Bruce Shows Who's Boss

HAVING spent nearly four hours in his presence at AAMI Park on Sunday night, now I truly appreciate why he’s The Boss.

He – of course – being Bruce Springsteen. The one and only.

No-one else can put on a show like Springsteen and his mighty 18-piece E Street Band and for my first time seeing the legendary New Jersey native live, it didn’t disappoint.

From the show-opening synthesizer riff of “Born In The USA” – a song I can still recall hearing for the first time on cassette tape in our old white family Ford Falcon in the mid-80s - to when he played the last note of his closing solo acoustic version of “This Hard Land’’, Springsteen had the audience captivated for an extraordinary three hours and forty minutes.

That’s a 220-minute show – great on the ears, not so great on the feet, though.

How Springsteen – or Bruce “Sunscreen” as my daughter Sophie calls him – can still get up on stage night after night and perform shows of such length and with such energy is staggering.

After all, The Boss was born in the 1940s and is 64, but his music continues to resonate with the generations, whether it be his older tunes from the ’70s that were released solely on vinyl, to his latest album “High Hopes’’, now available in this modern world of technology via digital download.

The 40-plus year span of Springsteen’s career was evident in the scope of the crowd, from the grown men in their 50s and 60s who helped turn AAMI Park into one giant dance party during his biggest hit “Dancing in the Dark’’, to the two young primary school-aged sisters fortunate enough to share the stage with The Boss during the catchy “Waitin on a Sunny Day”.

The great thing about a Springsteen concert is the surprise element. You’ll never see the same set list twice. In his two shows in Melbourne at the weekend, he played 49 different songs.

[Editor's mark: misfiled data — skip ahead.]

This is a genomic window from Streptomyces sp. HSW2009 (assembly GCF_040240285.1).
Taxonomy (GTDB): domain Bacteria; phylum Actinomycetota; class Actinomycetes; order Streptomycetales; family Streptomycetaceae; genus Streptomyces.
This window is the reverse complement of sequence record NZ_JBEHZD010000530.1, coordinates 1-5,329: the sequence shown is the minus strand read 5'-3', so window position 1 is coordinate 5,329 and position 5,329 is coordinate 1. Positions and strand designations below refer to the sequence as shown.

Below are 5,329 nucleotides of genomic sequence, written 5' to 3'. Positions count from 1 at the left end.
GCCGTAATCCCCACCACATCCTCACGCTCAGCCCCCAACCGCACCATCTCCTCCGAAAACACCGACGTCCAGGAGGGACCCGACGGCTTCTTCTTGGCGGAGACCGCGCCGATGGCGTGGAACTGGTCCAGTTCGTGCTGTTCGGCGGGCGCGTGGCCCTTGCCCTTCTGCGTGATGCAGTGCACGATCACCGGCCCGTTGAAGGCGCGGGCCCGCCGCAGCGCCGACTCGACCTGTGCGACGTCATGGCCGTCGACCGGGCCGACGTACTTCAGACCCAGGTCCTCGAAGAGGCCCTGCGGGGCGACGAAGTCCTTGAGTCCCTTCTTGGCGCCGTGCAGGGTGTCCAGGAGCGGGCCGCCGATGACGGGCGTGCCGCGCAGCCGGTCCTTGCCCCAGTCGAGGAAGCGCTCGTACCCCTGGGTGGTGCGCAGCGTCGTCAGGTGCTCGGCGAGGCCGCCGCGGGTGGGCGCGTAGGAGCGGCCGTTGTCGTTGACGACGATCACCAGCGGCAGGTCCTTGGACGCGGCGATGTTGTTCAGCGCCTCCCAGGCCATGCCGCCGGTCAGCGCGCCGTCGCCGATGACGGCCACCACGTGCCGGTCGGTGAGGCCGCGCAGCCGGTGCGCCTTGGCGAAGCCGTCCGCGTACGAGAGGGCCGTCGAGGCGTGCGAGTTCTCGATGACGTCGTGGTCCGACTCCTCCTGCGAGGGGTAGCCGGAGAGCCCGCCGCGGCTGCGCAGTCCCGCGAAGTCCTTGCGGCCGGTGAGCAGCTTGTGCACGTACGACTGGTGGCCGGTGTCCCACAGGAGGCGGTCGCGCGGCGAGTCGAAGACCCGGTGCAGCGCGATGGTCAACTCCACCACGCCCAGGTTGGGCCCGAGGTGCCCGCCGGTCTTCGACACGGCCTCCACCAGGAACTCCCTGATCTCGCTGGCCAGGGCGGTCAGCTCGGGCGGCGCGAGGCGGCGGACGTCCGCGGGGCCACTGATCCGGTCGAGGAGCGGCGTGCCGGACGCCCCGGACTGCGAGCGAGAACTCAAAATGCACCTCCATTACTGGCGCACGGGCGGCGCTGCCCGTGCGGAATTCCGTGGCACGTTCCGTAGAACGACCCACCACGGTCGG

We got 30 songs on the Sunday night spanning all four decades of Springsteen’s career, with the highlight being the full “Born To Run’’ album played from start to finish mid-show.

I’m more of a “Born In The USA” album man myself – he played that in full the night before – but the success of 1975’s “Born To Run’’ was pivotal to Springsteen going on to achieve his Boss status.

If not for "Born To Run" being the epic album it was, Springsteen may still be The Apprentice, rather than The Boss.

The song itself “Born To Run’’ whipped the crowd into a frenzy as the house lights shone down on the 30-odd thousand; “Thunder Road” is classic Springsteen at his best; while he saluted the past with a video tribute during “Tenth Avenue Freeze-Out’’ of his long-time friend and former E Street Band saxophone player Clarence "Big Man" Clemons, who died in 2011.

The eight tracks off “Born To Run”, as well as another 1970s classic in “Badlands”, still sounded as fresh as when he first recorded them, while newly-released material like “High Hopes”, “Just Like Fire Would”, “Heaven’s Wall” and a reworked version of “The Ghost of Tom Joad” accompanied by a mesmerising Tom Morello guitar solo show there’s still plenty left in The Boss yet.

What a legend. What a spectacle. What a night.

Only The Boss could pull it off flawlessly.


Born in the U.S.A.; Badlands; Lucky Town; Roulette; Growin' Up; Wrecking Ball; Death to My Hometown; High Hopes; Just Like Fire Would; Lost in the Flood; Spirit in the Night; Thunder Road; Tenth Avenue Freeze-Out; Night; Backstreets; Born to Run; She's the One; Meeting Across the River; Jungleland; Heaven's Wall; Waitin' on a Sunny Day; The Rising; The Ghost of Tom Joad; Land of Hope and Dreams; We Are Alive; Ramrod; Bobby Jean; Dancing in the Dark; Twist and Shout; This Hard Land. 

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